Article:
No one I know and love has died, we have weathered the financial storm, we are not going hungry, we are not health workers on the front line. All we have to do is wear masks and organise small, cautious, open-air social gatherings with people we know well and can set the rules about what to do about cutlery and crockery. Summer is here and we can even go out for a beer or two to the local pubs where we can sit outside. (I am aware there are those who think even these activities are too risky – this article is a good articulation of the position our family has taken: Confessions of a Pandemic Risk-Taker

So, if things are sort-of-just-okay in this corner of Cape Town, why am I having terrible dreams? Why have I been unable to settle to my sewing and handwork? Why does everything feel like such an effort?

The cricket made me understand. We are all living and working and playing in a small circle of light while all around darkness and loneliness and isolation loom.

In times like these, I turn to poetry. And two poems come to mind. Nobody can express anguish quite like TS Eliot. Phrases from his Preludes keep going through my mind. They are about a different time and place, but the mood is exactly right for now. Part four goes like this:

His soul stretched tight across the skies
That fade behind a city block,
Or trampled by insistent feet
At four and five and six o’clock;…

I am moved by fancies that are curled
Around these images, and cling:
The notion of some infinitely gentle
Infinitely suffering thing.

I will keep lighting my candles, thinking of the gentle things that we all miss. Because what else can we do now except hope? And that’s the second poem that keeps coming to mind. It’s hand-written in a book I have been keeping for years, where I copy down things that strike me. It is about a man and his cat.

My Cat and I (Alan Mathews)

When the clock uncovers me

and the day lies mean and flat.

I wrap myself in solitude

and breakfast with my cat.


High on kitchen stools we perch,

metabolism thin,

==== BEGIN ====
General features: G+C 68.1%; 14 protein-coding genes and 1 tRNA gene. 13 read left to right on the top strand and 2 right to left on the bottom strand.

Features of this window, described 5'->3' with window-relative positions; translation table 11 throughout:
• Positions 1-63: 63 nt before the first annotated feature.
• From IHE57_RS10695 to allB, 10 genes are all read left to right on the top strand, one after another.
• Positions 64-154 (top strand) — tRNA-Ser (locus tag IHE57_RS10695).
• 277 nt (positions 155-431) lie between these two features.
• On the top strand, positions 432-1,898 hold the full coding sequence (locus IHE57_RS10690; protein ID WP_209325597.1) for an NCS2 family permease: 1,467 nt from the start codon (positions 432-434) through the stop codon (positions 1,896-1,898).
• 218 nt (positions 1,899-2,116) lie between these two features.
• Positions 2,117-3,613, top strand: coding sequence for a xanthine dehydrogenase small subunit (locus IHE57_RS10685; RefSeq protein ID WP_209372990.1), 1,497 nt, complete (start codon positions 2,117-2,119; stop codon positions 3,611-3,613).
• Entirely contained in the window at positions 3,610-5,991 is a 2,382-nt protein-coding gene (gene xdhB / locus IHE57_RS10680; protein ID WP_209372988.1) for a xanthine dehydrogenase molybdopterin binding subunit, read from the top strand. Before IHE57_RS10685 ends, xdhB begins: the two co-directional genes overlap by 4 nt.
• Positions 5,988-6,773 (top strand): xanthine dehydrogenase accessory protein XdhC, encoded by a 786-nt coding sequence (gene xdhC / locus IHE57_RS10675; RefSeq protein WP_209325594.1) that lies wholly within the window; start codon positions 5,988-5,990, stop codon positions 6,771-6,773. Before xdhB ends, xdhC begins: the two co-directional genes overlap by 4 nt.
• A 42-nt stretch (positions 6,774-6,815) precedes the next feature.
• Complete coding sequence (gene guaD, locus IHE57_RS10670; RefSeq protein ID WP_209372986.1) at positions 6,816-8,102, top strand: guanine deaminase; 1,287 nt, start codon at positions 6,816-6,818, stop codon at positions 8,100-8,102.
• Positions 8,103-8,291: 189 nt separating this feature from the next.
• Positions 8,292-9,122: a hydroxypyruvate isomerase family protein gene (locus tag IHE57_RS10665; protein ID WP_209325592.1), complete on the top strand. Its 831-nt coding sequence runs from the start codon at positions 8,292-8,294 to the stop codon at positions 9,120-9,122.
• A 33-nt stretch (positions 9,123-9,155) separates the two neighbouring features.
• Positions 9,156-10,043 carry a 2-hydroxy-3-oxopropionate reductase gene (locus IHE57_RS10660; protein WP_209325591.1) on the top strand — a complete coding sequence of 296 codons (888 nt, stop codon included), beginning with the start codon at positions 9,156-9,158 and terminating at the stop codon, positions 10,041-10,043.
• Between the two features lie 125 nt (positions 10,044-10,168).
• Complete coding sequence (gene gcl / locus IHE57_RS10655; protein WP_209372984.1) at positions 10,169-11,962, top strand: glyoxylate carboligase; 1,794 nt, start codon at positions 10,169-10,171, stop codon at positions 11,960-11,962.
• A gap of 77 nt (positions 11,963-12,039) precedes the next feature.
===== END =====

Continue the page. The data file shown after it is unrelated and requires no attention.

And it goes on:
and ponder on the fates that move

the world of mice and men.


He understands me well, my cat.

He makes no smart replies.

Instinctive wisdom lies behind

his tranquil slitted eyes.


The monstrous tensions of our race

somehow he comprehends

and how life great simplicities

evade his giant friends.


So with his furred contentment

he absorbs my edge of pain,

assuring with a rounded purr

that good will rise again.


Restored, I pat him ‘au revoir’;

he bumps me with his head.

I hustle out to earn a bob.

He strolls to find a bed.


I have carried that poem with me for thirty years, and I didn’t write down the source publication*.  I hope you find it as sustaining as I do. Cricket matches will again be full to the brim with people drinking beer and catching sixes. Good will rise again. Until then, wear a mask and take as few risks as you can.

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* January 2021 update: I have made some progress on tracking down the source of the Alan Mathews poem. A search on Twitter led me to the Facebook page of poet Robyn J Black, who mentioned Alan Mathews in a post. I contacted Robyn, and she sent me this information: “Yes that is a poem by Alan Mathews, a long-time member of the Goulburn Valley Writers Group Inc., former founder and editor of Tamba magazine and award winning poet and short story writer. Alan was from Orrvale and Shepparton, Vic. Aust. and passed away a couple of years ago. He was a gentle and gentlemanly soul, and an exquisite writer. We miss him. ‘My Cat and I’ was printed in ‘Categories’ and in Alan’s book ‘Blackbird Singing’”. Blackbird Singing is listed in the Australian national book catalogue as published by Little River Press (which cannot be found online) and this article in a local newspaper about Mathews says that Blackbird Singing is self-published. I continue to search for the copyright holder!

February 2021 update: Robyn Black has contacted me. She writes: “Alan Mathews’ widow, Bev Mathews, has advised she gives permission for Alan’s poem to be used and she said he would be tickled pink to know you mentioned him and TS Eliot in the same blog.” Copyright permission obtained at last!